Mr. Porter has set the proverbial bar high for online luxury retailers, so I had expectations of greatness when the Mr. Porter Global Treasure Hunt made its way to New York City last week. What was delivered, however, was a less than stellar experience that reveals some lessons about delivering a consistent digital experience online and off. Mr. Porter excels at offering a consistent, considered, online experience. Everything they create –from The Mr. Porter Post, to their online journal, to the tailored email I look forward to most in my inbox each week– is well-crafted, detail-oriented, and integrated into their larger strategy. It's some of the best shit out there and one of the reasons I hang out on their website more than most, even when I'm not shopping. I expected just as much from the Mr. Porter Global Treasure Hunt.
The idea behind the hunt is a simple one: Download GoldRun –an augmented reality iOS app– head to a location marked on a map, snap a photo, share with friends, and earn a reward for your participation. What came of it, though, was an experience out of character for Mr. Porter.
Not A Whole Lot of Hunting
Within an hour of the game going live,I was out the door and had made my way to the location nearest me – The American Thread Company, located in the historic American Thread Building in TriBeca. Upon arrival, I looked up and down for an object I thought Mr. Porter had planted for players to engage with. This is a treasure hunt after all, so I was looking for something eponymous with Mr. Porter's brand sensibilities and which looked like it would appeal to Mr. Porter shoppers.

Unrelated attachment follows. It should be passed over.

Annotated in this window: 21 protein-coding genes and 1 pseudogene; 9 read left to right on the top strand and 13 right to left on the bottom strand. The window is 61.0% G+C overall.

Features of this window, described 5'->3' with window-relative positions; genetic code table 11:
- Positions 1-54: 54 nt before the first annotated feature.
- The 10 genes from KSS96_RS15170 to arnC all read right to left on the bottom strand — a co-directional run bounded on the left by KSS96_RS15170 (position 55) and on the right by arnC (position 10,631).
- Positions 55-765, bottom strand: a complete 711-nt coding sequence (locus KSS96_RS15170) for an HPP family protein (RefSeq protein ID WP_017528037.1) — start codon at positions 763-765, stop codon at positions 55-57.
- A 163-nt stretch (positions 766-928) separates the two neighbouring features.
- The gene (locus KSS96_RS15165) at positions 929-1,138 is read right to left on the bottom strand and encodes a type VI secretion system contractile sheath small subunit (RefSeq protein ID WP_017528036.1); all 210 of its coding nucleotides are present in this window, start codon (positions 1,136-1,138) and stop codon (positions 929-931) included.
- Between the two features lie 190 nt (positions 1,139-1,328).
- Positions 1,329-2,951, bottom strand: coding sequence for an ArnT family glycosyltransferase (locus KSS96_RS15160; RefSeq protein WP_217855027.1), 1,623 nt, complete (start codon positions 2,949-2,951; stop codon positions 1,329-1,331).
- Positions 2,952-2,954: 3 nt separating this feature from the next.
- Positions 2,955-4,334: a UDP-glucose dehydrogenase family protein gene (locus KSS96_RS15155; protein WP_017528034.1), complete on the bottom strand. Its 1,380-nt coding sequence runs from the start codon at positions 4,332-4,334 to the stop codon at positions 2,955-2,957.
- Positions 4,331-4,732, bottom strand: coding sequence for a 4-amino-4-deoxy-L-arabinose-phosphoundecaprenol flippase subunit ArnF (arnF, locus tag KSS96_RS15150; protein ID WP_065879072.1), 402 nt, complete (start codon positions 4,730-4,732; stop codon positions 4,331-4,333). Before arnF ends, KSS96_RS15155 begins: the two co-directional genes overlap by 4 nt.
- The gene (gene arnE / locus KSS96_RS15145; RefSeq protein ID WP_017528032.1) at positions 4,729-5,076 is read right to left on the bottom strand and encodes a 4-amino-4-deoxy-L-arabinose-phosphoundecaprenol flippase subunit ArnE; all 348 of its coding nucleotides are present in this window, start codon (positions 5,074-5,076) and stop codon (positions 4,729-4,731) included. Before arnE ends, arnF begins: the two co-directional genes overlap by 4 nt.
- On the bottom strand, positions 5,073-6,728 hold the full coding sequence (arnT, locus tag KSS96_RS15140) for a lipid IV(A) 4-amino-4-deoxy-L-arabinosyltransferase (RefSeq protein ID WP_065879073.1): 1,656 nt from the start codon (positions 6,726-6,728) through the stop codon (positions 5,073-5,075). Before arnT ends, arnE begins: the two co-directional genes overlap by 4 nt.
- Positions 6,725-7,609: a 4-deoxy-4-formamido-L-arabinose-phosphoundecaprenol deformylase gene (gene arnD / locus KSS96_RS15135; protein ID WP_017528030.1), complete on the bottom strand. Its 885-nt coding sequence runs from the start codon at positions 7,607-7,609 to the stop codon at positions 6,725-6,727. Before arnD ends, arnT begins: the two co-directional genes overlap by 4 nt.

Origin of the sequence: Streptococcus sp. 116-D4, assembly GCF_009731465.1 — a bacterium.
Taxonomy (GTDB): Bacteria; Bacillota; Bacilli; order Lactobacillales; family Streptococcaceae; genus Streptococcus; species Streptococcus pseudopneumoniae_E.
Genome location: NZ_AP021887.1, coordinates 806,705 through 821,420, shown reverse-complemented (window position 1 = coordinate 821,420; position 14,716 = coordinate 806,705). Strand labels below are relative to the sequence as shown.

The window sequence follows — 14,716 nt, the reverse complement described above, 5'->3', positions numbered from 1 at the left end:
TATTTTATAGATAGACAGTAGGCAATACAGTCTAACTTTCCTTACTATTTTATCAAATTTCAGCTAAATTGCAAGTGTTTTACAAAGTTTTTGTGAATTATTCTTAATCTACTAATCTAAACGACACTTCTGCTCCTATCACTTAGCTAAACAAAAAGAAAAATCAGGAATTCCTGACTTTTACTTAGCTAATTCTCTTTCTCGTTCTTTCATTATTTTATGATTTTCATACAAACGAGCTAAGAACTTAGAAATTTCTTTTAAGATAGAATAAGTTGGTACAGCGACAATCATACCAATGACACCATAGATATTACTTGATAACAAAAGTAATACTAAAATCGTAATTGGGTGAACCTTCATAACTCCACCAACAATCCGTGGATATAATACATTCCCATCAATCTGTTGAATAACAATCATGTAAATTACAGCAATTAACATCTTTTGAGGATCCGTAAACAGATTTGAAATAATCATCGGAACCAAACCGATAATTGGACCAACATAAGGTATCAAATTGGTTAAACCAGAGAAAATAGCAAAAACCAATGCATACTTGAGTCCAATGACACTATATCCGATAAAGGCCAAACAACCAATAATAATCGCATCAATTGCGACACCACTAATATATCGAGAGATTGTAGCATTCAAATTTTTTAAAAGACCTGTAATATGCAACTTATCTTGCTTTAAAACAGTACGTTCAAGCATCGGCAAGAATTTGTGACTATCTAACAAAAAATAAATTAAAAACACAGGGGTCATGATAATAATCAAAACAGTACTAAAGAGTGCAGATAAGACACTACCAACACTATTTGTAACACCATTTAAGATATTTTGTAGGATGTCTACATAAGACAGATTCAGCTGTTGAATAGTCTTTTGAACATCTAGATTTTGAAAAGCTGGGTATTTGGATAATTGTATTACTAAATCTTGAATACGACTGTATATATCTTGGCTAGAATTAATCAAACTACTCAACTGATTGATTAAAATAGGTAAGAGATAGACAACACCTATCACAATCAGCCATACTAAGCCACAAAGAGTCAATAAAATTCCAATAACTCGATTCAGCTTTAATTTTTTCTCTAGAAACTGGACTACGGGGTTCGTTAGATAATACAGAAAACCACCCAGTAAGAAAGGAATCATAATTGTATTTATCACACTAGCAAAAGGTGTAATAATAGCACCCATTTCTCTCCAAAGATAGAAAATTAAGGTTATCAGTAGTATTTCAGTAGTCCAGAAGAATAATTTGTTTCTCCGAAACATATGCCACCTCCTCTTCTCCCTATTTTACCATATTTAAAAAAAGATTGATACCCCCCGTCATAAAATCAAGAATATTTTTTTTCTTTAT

After a few minutes of doddling around the lobby (where I was rudely dismissed by building security), I snapped a photo of the building's exterior on a whim. A virtual Mr. Porter bag appeared on screen. I sent it through to the application, and unlocked a promo code for free NY Premier shipping on my next order. Fair enough– not the most compelling experience, but more than nothing.
Thinking there was more to unlock I walked to the next closest destination, The Standard Hotel, and went through the same process only to find... the same promotion I unlocked 30 minutes ago. Since the rules prevented me being rewarded with free shipping more than once, the incremental value of continuing this hunt was effectively zero. I gave up and returned to the office, leaving two locations unvisited.
Not A Whole Lot Of Treasure
On the whole, the Treasure Hunt lacked the continuity, polish, and personalized approach Mr. Porter usually delivers. What is most disappointing is that the event suffered from some flaws common to many digital ventures.
1. The cost of participation outweighed the potential rewards. The perceived value of participating in the treasure hunt was the chance to win some awesome apparel from Mr. Porter, from Lanvin shoes to Paul Smith cuff links. These prizes are available to participants not by completing the hunt, however, but by signing up to participate and being entered in a sweepstake. Since you are entered as soon as you sign up, the value of the additional effort of completing the hunt is effectively zero. Free shipping, while not an insignificant prize in itself, is only available once, and as such the hunt effectively ends at the first location you visit.